In April 2014 My Employer took me off of work due to restrictions reported on my medical release to return to work. They did this after I had been working for 6 months. When they took me off of work they said it was to do reasonable accommodations. They held a interactive meeting 2 weeks after removing me from work. They told me they would be calling me back to work in a week. They didn't. They sent me a letter to return to work on 6/23/14 but I was in a TTD status due to the injury. I made several attempt to have a meeting Aug. 2014 and Dec. 2014. They kept putting it off. I even sent email on 1/7/2015 to the Dept. Head, The reasonable accommodation coordinator and others who ignored my email. The coordinator retired 2 days after I sent the email. From 1/9/2015 to 11/20/15 there was no correspondence. On Nov 23, 2015 I got a letter saying they want to do a meeting. They never called I initiated the process Jan 2016. A meeting was set then canceled. I had to call in March to get a meeting. One meeting was held. I was told a 2nd meeting would be by 4/15/2016. As of today my employer won't respond to calls or email. Can I sue them for stress, loss of income, anything?
Based on the facts you provided, it is my opinion that you should speak to an EMPLOYMENT attorney ASAP. The facts you described require the attention of an attorney who is knowledgable in disability discrimination. If you are unable to find an attorney in your area via AVVO, check out the website of the California Employment Lawyers Association.
The writing on the wall is pretty clear. I think you should contact an employment attorney right away to discuss your options. At first blush, your set of facts seems actionable, but an attorney would need more to advise you properly.
It is illegal to discriminate against an employee because of that person's disability. Employers are required by the Fair Employment & Housing Act ("FEHA") to engage in a timely, good faith interactive process to determine if there is a reasonable accommodation that will allow an employee to perform the primary functions of his job.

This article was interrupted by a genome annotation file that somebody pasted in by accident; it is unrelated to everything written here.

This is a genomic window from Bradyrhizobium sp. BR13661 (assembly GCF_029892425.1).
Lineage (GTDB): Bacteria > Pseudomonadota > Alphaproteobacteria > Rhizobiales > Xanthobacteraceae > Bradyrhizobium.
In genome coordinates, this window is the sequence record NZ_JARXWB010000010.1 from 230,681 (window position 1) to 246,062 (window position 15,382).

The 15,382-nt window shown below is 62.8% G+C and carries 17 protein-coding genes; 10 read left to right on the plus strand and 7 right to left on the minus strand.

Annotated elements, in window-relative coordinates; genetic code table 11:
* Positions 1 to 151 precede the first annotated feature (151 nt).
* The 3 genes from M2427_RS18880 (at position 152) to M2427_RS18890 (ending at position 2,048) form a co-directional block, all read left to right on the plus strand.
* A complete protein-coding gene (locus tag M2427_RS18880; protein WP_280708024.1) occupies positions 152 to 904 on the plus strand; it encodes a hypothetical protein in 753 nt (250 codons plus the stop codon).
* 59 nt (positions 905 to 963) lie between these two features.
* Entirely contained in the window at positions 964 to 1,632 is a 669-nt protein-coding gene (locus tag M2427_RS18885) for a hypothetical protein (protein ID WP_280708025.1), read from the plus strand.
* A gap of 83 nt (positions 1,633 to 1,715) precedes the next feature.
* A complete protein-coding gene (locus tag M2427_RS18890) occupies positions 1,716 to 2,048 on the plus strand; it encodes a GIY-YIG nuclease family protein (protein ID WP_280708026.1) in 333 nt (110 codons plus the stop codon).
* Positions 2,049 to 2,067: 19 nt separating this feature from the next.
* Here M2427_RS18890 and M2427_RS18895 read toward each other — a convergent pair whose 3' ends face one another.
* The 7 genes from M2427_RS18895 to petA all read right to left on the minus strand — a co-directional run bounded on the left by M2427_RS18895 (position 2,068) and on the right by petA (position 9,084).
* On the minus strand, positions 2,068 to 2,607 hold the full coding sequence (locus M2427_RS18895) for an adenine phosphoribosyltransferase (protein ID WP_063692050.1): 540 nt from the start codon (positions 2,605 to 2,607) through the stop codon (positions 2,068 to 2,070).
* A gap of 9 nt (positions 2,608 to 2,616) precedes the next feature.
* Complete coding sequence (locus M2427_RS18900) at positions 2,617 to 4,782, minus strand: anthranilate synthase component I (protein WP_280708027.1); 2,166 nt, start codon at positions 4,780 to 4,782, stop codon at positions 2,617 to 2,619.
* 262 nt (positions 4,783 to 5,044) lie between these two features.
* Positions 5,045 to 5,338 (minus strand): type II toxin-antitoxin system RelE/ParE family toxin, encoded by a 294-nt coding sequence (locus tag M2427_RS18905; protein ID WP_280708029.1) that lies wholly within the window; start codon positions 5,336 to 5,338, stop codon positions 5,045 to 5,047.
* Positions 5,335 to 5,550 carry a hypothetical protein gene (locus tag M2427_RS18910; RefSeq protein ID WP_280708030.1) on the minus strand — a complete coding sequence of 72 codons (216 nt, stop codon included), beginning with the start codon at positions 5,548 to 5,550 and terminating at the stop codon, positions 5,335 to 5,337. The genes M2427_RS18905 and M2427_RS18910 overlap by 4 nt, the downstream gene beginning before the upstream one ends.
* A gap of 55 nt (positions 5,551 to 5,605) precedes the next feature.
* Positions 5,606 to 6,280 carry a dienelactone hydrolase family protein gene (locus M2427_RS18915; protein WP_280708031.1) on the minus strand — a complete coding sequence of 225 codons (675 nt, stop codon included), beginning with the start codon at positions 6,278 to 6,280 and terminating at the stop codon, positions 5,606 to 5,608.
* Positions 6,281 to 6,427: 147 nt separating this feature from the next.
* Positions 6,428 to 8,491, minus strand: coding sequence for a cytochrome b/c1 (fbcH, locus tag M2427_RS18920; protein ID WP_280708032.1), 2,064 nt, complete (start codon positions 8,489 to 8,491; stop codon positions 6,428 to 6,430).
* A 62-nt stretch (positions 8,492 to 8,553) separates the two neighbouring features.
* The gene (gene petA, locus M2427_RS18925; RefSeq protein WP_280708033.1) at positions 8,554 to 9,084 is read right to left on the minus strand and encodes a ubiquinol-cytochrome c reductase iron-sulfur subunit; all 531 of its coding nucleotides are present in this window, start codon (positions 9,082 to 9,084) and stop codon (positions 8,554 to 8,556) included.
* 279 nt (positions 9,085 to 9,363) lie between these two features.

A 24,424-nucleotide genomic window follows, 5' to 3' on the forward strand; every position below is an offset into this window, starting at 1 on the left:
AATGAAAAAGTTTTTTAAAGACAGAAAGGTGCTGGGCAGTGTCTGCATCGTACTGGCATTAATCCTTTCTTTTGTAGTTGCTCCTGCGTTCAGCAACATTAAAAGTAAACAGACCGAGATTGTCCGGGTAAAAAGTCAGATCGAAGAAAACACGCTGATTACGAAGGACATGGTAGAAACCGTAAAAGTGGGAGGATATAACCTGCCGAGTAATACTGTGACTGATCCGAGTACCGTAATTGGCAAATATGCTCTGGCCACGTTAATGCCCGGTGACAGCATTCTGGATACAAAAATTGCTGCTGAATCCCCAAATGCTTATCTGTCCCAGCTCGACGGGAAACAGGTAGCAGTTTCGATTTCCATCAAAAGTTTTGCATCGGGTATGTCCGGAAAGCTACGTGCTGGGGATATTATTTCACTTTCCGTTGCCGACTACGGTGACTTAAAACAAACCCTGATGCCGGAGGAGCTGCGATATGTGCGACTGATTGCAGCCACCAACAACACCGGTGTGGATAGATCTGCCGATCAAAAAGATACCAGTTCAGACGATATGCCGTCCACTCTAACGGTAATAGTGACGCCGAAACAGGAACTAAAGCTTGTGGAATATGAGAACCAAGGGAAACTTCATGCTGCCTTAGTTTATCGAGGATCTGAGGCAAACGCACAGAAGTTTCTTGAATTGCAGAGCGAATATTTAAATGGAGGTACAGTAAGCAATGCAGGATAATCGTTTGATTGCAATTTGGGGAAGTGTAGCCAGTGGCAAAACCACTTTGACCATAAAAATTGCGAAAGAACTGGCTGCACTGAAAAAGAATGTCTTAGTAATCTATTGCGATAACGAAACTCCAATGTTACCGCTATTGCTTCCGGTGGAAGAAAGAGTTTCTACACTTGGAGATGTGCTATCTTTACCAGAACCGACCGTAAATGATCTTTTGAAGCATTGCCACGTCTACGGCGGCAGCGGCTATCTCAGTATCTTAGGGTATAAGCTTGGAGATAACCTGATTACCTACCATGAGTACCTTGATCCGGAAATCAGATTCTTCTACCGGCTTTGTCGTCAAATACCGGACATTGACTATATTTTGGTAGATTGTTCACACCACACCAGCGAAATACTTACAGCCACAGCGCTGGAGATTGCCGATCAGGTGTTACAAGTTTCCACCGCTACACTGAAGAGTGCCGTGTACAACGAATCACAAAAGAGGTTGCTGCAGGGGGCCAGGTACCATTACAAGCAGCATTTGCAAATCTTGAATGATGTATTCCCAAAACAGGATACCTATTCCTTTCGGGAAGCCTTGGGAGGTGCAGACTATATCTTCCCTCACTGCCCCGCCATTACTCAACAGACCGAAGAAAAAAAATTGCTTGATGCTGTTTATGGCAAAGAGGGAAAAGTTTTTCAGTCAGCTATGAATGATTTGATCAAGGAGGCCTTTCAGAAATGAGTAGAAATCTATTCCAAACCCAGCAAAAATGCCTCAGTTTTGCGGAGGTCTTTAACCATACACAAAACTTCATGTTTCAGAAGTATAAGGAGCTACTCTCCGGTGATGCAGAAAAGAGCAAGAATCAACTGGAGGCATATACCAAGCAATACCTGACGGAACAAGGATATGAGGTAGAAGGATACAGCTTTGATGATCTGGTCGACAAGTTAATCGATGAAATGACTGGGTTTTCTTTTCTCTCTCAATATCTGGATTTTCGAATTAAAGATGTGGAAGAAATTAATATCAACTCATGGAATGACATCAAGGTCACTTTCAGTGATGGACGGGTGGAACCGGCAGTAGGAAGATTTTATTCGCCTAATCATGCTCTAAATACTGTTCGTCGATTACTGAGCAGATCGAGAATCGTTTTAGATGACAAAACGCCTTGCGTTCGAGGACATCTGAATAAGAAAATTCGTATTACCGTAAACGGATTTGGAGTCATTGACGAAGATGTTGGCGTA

One of the problems here is with the statute of limitations. You were required to file a complaint with the Dpt. of Fair Employment and Housing (DFEH) within 1 year of the illegal act. One argument you can make is that the interactive process was continuing, and therefore there was no law yet broken, but I think that would be a stretch given the facts of your case.
Another possibility would be to claim wrongful termination in violation of public policy, and/or wrongful constructive termination in violation of public policy. Unfortunately, although the statute of limitations for those claims is longer (but is still coming up rapidly for you) the remedies are much more limited.
If you believe that your rights have been violated, and you decide that you want to take legal action, make sure to do so within your statute of limitations or your rights may be lost forever.
I hope this information is helpful to you.
Craig T. Byrnes
Disclaimer: Please be aware that I am not offering legal advice, nor forming an attorney-client relationship with you. I am not representing you, nor doing anything to protect your legal rights. If you believe that you have suffered a legal wrong, take action before any statute or limitations expires, or your right to do so may be lost forever. Good luck in your legal matter.
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